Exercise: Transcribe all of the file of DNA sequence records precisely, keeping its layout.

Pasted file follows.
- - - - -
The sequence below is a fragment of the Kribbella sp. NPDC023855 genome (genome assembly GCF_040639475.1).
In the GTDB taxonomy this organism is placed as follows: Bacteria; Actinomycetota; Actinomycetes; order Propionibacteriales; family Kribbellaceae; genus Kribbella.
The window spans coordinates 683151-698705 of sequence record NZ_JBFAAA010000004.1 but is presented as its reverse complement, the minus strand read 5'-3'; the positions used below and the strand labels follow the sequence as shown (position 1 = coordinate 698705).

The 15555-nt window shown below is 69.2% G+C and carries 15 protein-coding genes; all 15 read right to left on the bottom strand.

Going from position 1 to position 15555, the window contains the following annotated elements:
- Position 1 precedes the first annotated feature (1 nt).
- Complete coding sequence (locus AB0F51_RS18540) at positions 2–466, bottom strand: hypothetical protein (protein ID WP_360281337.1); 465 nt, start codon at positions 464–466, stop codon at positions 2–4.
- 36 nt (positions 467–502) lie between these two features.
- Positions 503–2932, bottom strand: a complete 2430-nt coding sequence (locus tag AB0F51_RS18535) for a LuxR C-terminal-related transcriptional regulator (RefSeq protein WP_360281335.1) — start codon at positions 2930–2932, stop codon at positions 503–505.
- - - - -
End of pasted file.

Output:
The sequence below is a fragment of the Kribbella sp. NPDC023855 genome (genome assembly GCF_040639475.1).
In the GTDB taxonomy this organism is placed as follows: Bacteria; Actinomycetota; Actinomycetes; order Propionibacteriales; family Kribbellaceae; genus Kribbella.
The window spans coordinates 683151-698705 of sequence record NZ_JBFAAA010000004.1 but is presented as its reverse complement, the minus strand read 5'-3'; the positions used below and the strand labels follow the sequence as shown (position 1 = coordinate 698705).

The 15555-nt window shown below is 69.2% G+C and carries 15 protein-coding genes; all 15 read right to left on the bottom strand.

Going from position 1 to position 15555, the window contains the following annotated elements:
- Position 1 precedes the first annotated feature (1 nt).
- Complete coding sequence (locus AB0F51_RS18540) at positions 2–466, bottom strand: hypothetical protein (protein ID WP_360281337.1); 465 nt, start codon at positions 464–466, stop codon at positions 2–4.
- 36 nt (positions 467–502) lie between these two features.
- Positions 503–2932, bottom strand: a complete 2430-nt coding sequence (locus tag AB0F51_RS18535) for a LuxR C-terminal-related transcriptional regulator (RefSeq protein WP_360281335.1) — start codon at positions 2930–2932, stop codon at positions 503–505.